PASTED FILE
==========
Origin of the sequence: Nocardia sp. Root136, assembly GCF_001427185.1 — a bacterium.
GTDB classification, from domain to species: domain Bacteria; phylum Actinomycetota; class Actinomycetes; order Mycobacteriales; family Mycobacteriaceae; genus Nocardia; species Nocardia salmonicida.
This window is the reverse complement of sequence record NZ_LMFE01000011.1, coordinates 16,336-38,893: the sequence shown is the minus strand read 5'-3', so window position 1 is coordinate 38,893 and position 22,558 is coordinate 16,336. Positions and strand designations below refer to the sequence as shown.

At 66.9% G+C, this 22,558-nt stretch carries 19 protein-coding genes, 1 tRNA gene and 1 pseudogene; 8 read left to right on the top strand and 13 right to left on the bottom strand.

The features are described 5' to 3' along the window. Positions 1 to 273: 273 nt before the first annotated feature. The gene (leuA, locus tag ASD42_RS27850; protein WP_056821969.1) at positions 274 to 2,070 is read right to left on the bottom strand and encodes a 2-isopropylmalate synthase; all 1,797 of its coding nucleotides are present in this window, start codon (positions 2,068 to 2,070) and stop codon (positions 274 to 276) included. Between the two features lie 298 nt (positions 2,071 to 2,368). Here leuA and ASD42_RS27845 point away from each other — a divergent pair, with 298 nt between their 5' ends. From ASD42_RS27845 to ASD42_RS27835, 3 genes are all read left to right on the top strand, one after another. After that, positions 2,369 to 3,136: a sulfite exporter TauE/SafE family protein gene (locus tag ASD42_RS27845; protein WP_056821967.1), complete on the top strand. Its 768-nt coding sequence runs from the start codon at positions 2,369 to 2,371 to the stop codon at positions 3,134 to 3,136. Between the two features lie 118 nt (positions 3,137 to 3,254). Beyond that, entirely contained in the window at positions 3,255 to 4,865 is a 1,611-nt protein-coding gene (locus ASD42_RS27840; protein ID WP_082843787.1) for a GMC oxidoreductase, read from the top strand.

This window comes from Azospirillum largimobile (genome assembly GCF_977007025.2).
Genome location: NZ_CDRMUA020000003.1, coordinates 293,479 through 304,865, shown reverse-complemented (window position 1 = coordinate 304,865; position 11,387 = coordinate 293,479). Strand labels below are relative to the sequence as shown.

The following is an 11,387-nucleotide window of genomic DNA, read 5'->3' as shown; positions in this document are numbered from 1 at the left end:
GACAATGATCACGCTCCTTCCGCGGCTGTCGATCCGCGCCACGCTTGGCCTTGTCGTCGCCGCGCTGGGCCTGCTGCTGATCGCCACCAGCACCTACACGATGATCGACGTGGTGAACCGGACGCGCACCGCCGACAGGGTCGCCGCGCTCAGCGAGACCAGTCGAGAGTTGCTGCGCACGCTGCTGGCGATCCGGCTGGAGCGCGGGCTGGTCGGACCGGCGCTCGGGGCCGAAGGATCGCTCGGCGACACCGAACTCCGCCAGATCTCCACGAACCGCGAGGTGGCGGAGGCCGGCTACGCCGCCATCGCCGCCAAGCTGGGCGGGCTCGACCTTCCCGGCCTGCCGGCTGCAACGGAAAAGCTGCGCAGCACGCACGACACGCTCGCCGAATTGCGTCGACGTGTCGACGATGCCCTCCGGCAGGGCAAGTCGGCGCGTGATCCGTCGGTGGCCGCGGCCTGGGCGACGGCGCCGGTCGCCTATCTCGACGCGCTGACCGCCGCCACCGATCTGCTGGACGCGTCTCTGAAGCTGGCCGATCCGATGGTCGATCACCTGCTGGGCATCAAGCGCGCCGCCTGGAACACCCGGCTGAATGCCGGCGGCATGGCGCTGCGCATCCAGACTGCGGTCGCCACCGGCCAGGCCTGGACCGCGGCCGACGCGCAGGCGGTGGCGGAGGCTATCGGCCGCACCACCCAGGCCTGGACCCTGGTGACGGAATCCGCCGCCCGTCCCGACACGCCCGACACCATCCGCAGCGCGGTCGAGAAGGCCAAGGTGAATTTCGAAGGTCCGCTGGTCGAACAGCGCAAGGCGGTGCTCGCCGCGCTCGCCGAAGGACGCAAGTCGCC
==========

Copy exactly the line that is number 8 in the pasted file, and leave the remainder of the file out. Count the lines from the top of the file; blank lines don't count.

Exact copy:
The following is an 11,387-nucleotide window of genomic DNA, read 5'->3' as shown; positions in this document are numbered from 1 at the left end: